• The HR team has tested it out and found that the free version offers a user-friendly weekly check-in that asks key questions for keeping staff engaged and motivated, shares that with their supervisor, and promotes further engagement with features like teams, survey options and virtual "high fives" to recognize teammates.  (Emily has an account and can add you easily - reach out to learn more!)

  • LinkedIn Learning courses: Managing Virtual TeamsLeading at a Distance, Learning Path for Remote Working: Setting Yourself and Your Team up for Success.

Remote Work Considerations and Tips.pdf

Tips for Supervising Students Remotely .pdf

Flexible Work Agreement form - employees should fill this out if they are remaining remote when they could/are asked to return to campus or will have an ongoing flexible arrangement (i.e. hours, duties, location) outside of what the pandemic is currently dictating for depts. 

Understanding and Managing Remote Workers - GALLUP RESOURCES

Referenced Resources from ICON Supervisor Training

Resolving Coworker Conflict of Coping with COVID

UI Resources and Programs

Leadership Development is an ongoing effort at the University of Iowa and in our Orgs.  The UI Organizational Effectiveness and Learning and Development teams are hard at work creating, updating and enhancing many training and development opportunities for leaders at all levels and supervisors, current and prospective.  Check out the links below.

Leadership Development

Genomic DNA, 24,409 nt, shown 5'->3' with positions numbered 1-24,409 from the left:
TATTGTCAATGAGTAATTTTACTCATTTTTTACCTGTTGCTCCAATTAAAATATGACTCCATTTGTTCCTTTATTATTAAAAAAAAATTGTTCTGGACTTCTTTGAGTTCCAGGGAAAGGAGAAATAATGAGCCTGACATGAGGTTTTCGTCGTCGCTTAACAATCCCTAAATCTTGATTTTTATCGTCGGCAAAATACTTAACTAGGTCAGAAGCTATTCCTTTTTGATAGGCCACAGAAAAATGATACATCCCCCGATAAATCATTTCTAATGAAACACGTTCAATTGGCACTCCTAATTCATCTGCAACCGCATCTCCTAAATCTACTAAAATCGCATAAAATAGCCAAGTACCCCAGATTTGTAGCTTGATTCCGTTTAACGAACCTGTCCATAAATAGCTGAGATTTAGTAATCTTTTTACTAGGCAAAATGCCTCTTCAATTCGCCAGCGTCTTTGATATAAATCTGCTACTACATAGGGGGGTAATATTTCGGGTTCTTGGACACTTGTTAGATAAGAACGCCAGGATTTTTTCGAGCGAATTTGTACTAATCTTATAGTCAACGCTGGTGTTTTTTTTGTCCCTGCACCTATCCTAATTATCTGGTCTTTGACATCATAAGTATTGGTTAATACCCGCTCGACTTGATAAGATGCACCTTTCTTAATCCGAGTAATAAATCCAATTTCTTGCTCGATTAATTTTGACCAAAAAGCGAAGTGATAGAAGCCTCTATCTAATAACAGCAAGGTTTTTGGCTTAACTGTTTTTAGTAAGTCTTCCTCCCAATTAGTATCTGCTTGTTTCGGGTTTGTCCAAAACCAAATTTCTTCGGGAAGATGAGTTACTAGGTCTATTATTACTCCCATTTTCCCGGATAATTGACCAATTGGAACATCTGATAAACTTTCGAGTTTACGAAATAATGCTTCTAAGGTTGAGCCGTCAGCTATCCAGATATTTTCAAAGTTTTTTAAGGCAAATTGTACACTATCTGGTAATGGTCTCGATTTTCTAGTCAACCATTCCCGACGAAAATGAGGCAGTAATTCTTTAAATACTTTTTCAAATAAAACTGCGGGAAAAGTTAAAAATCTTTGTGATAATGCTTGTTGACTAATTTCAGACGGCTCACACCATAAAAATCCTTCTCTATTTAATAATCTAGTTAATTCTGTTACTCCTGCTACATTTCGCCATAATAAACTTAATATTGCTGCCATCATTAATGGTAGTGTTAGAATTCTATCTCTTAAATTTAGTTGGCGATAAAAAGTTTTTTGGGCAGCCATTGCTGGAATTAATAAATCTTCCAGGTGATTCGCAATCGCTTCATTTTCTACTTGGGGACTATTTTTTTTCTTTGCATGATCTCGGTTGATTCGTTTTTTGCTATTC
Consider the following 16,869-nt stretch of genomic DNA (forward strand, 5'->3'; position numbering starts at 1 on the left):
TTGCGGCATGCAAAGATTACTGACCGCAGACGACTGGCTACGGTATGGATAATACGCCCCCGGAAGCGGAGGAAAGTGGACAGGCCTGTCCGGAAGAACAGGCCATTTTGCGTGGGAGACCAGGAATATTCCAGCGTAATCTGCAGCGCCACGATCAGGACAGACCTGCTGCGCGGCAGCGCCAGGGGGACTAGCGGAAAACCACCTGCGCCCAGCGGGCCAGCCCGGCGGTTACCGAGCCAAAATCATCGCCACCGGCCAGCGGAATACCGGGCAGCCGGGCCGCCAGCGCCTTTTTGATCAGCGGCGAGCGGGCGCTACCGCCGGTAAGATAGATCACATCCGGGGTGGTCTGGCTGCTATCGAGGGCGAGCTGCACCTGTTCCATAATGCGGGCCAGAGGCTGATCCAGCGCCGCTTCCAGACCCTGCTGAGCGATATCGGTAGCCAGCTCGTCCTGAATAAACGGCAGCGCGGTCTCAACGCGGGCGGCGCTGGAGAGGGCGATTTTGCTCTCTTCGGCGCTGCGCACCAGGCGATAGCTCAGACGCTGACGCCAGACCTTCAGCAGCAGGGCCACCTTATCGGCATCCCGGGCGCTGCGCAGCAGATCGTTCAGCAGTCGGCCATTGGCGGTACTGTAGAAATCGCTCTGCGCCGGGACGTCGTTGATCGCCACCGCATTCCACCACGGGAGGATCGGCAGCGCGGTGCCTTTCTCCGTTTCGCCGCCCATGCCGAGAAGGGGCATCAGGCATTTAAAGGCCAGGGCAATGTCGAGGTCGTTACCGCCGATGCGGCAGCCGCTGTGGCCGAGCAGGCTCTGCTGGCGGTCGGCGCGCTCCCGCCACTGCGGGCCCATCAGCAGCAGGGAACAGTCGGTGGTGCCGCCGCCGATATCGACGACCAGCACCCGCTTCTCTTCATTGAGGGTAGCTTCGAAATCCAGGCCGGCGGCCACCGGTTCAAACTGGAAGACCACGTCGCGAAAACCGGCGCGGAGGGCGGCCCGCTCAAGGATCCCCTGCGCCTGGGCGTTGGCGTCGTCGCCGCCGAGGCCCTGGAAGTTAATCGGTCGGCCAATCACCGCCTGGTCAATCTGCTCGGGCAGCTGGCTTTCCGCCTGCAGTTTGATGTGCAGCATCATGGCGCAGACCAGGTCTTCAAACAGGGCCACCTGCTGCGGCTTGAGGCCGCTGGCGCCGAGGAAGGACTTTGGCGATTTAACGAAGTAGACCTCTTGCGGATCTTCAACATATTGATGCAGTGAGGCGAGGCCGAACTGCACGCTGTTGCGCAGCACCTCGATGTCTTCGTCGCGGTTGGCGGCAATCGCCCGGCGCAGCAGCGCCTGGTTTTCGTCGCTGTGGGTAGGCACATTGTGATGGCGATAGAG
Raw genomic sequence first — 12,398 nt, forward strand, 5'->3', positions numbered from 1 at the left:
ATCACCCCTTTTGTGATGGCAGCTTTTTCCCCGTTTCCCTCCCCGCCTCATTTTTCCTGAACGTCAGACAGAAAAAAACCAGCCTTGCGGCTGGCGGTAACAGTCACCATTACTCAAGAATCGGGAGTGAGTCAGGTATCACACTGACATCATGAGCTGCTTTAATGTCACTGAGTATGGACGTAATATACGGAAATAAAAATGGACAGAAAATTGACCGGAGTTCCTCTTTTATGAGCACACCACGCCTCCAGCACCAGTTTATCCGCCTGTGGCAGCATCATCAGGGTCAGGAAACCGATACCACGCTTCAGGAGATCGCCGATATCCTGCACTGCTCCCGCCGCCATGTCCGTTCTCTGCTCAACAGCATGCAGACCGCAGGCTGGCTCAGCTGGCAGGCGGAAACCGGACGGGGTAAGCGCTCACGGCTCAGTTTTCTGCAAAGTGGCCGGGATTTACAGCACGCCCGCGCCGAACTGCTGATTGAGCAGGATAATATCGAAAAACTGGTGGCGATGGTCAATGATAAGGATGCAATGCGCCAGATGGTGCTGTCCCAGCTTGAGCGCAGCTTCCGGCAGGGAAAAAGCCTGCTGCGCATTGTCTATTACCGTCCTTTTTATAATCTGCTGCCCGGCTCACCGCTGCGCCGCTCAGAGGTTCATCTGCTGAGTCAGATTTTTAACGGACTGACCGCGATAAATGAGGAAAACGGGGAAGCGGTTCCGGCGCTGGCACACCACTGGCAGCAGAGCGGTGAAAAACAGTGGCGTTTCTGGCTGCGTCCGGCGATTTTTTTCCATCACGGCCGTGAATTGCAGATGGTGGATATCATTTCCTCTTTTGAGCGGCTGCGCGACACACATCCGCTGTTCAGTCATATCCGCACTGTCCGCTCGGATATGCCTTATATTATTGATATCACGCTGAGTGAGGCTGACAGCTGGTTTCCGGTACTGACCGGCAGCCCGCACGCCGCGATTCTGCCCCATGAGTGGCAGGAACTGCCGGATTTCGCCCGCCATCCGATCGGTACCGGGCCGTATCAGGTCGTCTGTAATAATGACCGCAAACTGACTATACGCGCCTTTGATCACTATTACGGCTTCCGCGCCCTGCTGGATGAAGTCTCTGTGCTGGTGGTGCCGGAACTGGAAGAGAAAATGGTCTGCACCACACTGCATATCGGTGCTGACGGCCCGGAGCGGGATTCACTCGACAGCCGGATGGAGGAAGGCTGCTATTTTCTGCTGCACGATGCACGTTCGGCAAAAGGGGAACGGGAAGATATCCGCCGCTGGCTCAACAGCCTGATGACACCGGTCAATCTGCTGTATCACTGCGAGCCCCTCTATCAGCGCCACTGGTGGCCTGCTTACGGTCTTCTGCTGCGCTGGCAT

Leadership Competency Framework

Supervisor Training@Iowa

Supervisor Toolbox

Supervisor Guide to Onboarding


Your Org HR Team

Many of you are familiar with Clifton Strengths and the philosophy of positive psychology.  In May 2019, Gallup launched the new book IT'S THE MANAGER by Jim Clifton and Jim Harter, packed with 52 discoveries from Gallup's largest study on the future of work.  Your HR team is hard at work tailoring a workshop for supervisors to walk through and learn to apply the strengths-based philosophy to your regular supervisory and coaching strategies.  Feel free to reach out with thoughts or preferences on what this might look like and we'll be in touch when we've got a draft/plan to share!

External Development/Training Opportunities

  • Individual and Team Performance (ITP) Metrics Lab - Free team assessments to help you learn about each other and improve or enhance your teamwork!  Area to assess include leadership, peer feedback, team dynamics, conflict style, and personality.  These activities and following discussion can be a great teambuilder.

  • People Manager Qualification Program from  Designed to help supervisors develop skills for successfully managing teams, Elle - a virtual character in the program, will help you through an interactive, gamified and edutainment focused virtual learning experience to build solid people and team leadership skills. 

  • Tune into the recent Gallup webcast on Building Resilience: How Managers Lead Post-Crisis Performance, focused on employee engagement. 

  • Boss to Coach One - Virtual Training from Gallup to accelerate performance through conversations and coaching.

  • Check out Reality-Based Leadership, a philosophy developed by Cy Wakeman, self-proclaimed drama researcher and renowned speaker. Her research has shown that the average employee spends nearly 2.5 hours per day in drama and she made it her mission to support today's leadership on a mission to reduce drama and increase employee accountability.  These changes, in turn, increase productivity, employee engagement and satisfaction.  

  • For Leaders: Lead in Uncertainty and CrisisA new 2 hour webinar for leaders.